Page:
Cover and cook in the oven for 3 hours, stirring every hour or so. Add more liquid (stock, Guinness or just hot water from the kettle if that’s all you have) if you think it’s drying out. Ovens vary so much that it’s hard to predict.

A few minutes before the end of the 3 hours, make the dumpling mix: put the flour and salt into a bowl. Rub in the butter until it resembles coarse breadcrumbs. Stir in the herbs and grated cheese. Add the milk gradually until you have a firm dough. Divide into 8 pieces and place onto the surface of the casserole after 3 hours. Replace the lid and cook for a further 20 -25 minutes until the dumplings are cooked.

Serve with green vegetables of your choice (I used pan-fried cavolo nero with sesame seeds) and enjoy!

Freezes beautifully (without the dumplings – but you won’t have any of those left anyway!)

Having used half the bottle of Guinness in this recipe, I was left wondering what to do with the rest. I can’t stand waste and I don’t drink the stuff, as I said, or any beer really – the only exception is an ice-cold shandy (or Radler in Austria – the cyclist’s drink!) when walking in the heat of the summer. When I was in hospital having my first son nearly 30 years ago, lunch one day was a ploughman’s lunch with a bottle of Guinness – for the iron presumably! I gave mine away, much to my then husband’s disgust when I told him later….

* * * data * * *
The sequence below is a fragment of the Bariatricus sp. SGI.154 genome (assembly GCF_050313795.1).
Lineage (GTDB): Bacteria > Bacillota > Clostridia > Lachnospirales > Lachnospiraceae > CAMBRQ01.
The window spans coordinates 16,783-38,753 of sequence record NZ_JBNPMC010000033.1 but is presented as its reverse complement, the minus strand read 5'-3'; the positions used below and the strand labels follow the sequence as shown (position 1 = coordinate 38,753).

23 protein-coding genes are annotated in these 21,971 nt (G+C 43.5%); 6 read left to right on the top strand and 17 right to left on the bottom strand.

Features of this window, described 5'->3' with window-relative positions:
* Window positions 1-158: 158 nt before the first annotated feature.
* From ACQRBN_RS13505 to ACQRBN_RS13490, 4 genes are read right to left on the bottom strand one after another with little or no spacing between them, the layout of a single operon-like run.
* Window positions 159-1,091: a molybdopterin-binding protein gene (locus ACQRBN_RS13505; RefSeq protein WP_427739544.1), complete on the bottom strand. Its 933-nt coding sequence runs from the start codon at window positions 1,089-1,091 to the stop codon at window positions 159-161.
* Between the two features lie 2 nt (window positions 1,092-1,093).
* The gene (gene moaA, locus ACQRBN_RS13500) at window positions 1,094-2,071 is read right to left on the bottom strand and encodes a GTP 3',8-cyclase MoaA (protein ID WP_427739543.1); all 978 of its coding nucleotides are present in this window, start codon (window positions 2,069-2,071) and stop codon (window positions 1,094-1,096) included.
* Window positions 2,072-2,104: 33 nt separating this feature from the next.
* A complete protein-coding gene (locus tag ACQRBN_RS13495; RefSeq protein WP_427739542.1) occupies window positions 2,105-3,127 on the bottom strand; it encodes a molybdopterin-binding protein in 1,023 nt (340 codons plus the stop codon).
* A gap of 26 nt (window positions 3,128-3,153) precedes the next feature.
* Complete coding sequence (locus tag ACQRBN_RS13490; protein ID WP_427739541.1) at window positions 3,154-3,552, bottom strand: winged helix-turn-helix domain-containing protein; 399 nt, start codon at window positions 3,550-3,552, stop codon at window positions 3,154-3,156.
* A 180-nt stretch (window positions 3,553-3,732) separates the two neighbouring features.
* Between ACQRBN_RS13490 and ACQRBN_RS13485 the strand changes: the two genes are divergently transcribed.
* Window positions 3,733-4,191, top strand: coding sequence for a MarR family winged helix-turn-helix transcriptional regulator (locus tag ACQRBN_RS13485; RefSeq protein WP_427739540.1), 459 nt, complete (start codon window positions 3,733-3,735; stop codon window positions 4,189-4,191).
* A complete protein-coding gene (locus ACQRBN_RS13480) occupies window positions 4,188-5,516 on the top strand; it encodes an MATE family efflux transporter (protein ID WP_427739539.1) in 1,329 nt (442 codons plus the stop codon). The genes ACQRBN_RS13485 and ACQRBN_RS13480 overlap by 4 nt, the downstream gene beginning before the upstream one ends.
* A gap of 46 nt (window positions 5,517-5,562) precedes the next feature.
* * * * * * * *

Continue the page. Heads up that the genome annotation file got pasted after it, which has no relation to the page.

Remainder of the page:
This time, I vaguely remembered a recipe for Chocolate and Guinness Cake, so had a little search online and was directed to one of my favourite Nigella books: Feast. Result! I made it in a 20cm x 30cm deep rectangular tin rather than the 23cm round tin Nigella recommends, mainly because I knew there was no way that I would eat a whole round cake that size! With a rectangular tin, I could freeze half and just make half the quantity of frosting for the rest. As it was, I ended up taking the iced half to my parents when I called in for lunch last week, then got the other half out of the freezer and iced it for this week, so I could probably have made the whole thing anyway! But this worked extremely well. I ended up using yogurt rather than sour cream as my local Coop was fresh out of the latter on a Sunday afternoon. I adapted the frosting too, as Nigella’s uses double cream, which I thought might be a problem if it wasn’t stored in the fridge – and the weather is still quite mild, so not ideal for a creamy topping to be sitting at room temperature. Here’s what I did: